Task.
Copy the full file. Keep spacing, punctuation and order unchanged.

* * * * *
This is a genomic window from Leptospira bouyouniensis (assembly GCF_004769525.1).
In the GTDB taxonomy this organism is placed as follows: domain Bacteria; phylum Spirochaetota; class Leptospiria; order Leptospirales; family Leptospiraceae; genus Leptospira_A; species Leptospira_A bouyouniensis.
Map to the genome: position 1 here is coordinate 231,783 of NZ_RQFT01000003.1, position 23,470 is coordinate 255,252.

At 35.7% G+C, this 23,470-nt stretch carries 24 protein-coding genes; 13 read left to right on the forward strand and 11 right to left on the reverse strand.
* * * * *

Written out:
This is a genomic window from Leptospira bouyouniensis (assembly GCF_004769525.1).
In the GTDB taxonomy this organism is placed as follows: domain Bacteria; phylum Spirochaetota; class Leptospiria; order Leptospirales; family Leptospiraceae; genus Leptospira_A; species Leptospira_A bouyouniensis.
Map to the genome: position 1 here is coordinate 231,783 of NZ_RQFT01000003.1, position 23,470 is coordinate 255,252.

At 35.7% G+C, this 23,470-nt stretch carries 24 protein-coding genes; 13 read left to right on the forward strand and 11 right to left on the reverse strand.